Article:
Thoughts on this started to come to me after watching “Everything’s Fine” with Robert De Niro.
In it a widowed father tries to set up a reunion with his grown children, who all cancel. He longs for his children to come and eat together at his table, but it turns out one by one that none of them can make it. Each of them are in the midst of problems that they would rather hide from him, fearing his reaction, his disappointment, or that he is emotionally fragile and would be too hurt to know these difficult things. Then he travels across the country to go see them. We see that it is the natural and powerful bent of a father to long for his children, to worry over their happiness, to accept them as they are with all of their problems and mistakes and to simply want to be with them.
Even terrible fathers know the weight of this love in the power of their regret. It is the greatest weight of the conscience, this beautiful burden of love. The father in this movie does not care so much that the disappointments and problems his children face are disappointing to him, but that the fear they produce in his children removes the intimacy of their relationship. As a younger father he did not understand this, but as an older father he sees it all much more clearly.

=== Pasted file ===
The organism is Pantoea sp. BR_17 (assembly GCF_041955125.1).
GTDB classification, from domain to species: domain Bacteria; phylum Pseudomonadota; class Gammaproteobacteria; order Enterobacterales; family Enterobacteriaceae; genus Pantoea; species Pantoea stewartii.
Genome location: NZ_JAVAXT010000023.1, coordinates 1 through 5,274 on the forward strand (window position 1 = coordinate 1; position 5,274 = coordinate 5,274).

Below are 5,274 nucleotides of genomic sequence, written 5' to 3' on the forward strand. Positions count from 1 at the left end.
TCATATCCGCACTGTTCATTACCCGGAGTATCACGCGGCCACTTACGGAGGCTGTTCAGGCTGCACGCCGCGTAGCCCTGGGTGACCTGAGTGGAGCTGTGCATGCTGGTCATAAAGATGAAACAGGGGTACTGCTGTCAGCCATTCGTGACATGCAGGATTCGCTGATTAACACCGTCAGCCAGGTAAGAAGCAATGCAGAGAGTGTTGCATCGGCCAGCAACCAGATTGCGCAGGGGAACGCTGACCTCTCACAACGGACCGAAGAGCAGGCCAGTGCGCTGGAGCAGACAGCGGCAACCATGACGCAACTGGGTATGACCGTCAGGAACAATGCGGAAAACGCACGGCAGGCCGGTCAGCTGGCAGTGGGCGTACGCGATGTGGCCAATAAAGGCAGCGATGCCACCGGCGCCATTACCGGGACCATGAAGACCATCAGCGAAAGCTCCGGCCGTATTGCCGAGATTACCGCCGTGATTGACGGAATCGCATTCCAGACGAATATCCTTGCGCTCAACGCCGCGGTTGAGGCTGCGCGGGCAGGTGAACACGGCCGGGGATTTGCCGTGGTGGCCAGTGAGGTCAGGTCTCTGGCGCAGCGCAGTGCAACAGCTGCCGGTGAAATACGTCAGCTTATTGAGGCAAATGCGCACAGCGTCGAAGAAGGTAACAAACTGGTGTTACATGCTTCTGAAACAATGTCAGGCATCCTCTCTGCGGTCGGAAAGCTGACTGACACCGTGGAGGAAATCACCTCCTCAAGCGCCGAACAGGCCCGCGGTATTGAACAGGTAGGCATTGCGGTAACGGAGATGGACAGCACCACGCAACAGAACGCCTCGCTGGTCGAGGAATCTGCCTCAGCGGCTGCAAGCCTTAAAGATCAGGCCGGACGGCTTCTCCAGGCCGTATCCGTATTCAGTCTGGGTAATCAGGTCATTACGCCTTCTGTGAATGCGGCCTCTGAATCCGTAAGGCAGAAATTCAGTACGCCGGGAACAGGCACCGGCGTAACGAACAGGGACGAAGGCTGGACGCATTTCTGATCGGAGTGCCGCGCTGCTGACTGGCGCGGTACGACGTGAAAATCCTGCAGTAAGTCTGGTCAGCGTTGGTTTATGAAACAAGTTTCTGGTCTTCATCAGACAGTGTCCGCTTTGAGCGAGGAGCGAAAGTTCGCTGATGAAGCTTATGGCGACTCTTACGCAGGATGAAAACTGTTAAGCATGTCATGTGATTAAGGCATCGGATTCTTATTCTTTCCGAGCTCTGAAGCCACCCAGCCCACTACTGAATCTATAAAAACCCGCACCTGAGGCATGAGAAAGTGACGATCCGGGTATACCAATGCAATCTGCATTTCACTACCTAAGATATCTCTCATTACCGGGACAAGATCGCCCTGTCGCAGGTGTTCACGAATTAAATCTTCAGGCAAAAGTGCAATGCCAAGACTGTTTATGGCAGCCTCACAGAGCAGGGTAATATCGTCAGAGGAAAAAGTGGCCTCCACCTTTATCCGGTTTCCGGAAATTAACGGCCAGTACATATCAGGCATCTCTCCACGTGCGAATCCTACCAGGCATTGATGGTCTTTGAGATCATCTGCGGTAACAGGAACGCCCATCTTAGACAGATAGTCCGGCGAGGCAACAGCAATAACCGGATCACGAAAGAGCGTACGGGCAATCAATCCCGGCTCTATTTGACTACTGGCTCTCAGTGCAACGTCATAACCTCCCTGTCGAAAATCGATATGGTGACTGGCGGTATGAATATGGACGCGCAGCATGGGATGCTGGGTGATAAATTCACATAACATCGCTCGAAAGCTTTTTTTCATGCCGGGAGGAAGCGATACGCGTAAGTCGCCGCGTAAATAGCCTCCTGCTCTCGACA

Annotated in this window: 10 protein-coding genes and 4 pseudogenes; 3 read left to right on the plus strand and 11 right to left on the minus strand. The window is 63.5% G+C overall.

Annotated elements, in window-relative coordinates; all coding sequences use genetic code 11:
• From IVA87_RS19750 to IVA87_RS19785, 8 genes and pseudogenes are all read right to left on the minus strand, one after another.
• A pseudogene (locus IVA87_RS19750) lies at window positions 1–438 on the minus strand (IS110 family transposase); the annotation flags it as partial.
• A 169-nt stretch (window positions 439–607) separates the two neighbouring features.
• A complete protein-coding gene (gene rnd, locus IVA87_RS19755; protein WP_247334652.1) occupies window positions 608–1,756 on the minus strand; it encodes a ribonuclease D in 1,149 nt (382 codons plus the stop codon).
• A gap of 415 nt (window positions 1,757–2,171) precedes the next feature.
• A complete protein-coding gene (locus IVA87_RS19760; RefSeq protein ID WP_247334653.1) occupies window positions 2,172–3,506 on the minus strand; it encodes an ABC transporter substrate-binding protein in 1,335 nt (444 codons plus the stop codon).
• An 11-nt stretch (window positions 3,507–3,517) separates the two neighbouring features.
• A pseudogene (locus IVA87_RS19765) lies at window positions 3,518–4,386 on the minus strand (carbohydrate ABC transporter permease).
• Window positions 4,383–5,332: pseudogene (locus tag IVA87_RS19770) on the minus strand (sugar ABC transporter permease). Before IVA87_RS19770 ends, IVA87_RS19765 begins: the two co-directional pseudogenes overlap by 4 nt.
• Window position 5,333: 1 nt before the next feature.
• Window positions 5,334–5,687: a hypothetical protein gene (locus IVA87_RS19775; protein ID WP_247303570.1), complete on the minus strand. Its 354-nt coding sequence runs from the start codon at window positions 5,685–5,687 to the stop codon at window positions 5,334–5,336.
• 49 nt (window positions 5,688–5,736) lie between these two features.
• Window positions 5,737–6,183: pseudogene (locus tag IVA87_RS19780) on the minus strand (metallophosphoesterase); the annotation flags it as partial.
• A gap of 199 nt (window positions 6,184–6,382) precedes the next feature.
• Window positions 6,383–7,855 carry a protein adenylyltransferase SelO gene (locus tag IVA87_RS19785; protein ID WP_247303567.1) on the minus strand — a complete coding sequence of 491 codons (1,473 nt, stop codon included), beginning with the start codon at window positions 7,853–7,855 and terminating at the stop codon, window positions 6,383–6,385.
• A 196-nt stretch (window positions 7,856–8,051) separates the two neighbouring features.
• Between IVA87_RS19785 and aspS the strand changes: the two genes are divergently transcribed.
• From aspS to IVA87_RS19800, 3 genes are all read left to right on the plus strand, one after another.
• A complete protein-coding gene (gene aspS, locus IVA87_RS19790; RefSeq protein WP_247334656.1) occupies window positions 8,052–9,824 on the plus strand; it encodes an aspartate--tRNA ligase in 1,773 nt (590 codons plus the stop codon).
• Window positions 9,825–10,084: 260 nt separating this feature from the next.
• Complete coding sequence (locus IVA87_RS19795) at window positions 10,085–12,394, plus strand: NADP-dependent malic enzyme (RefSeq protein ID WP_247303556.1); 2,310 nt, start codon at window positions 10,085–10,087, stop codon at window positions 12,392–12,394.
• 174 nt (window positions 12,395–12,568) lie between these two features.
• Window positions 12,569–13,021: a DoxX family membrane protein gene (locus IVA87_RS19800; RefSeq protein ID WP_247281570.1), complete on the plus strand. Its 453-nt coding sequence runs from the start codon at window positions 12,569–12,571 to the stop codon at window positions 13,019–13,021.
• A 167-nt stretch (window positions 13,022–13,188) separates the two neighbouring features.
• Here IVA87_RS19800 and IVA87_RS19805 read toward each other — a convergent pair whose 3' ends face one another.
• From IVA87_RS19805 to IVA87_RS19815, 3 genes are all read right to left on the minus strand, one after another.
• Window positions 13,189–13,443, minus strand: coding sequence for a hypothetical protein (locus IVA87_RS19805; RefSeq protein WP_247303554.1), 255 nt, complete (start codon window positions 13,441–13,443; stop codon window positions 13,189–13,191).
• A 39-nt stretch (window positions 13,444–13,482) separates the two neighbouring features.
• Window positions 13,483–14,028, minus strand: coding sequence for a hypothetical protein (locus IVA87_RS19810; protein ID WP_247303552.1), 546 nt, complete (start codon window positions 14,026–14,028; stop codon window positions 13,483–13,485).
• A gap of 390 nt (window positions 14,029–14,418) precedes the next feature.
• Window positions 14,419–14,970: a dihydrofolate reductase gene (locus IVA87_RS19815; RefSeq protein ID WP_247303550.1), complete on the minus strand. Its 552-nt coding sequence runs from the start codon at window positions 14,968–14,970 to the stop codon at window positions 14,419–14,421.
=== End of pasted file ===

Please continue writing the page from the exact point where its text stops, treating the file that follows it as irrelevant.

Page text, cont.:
We can believe that these aspects of the heart of an earthly father are only faint shadows of the way our Father God in heaven feels towards us. Oh, He longs for us! He does greatly love us! This is the thing that rules-based religion misses. He worries over our relationship with each other, He longs to accept us, He longs to help us. He worries that He is too controlling, not controlling enough, and it is all based in an incredibly strong and pure love for us, for our ultimate welfare. He forgives so quickly, so easily, He so quickly accepts and restores dignity and provision. He so selflessly accepts His own indignities for the the sake of His children. He greatly longs for us, greatly loves.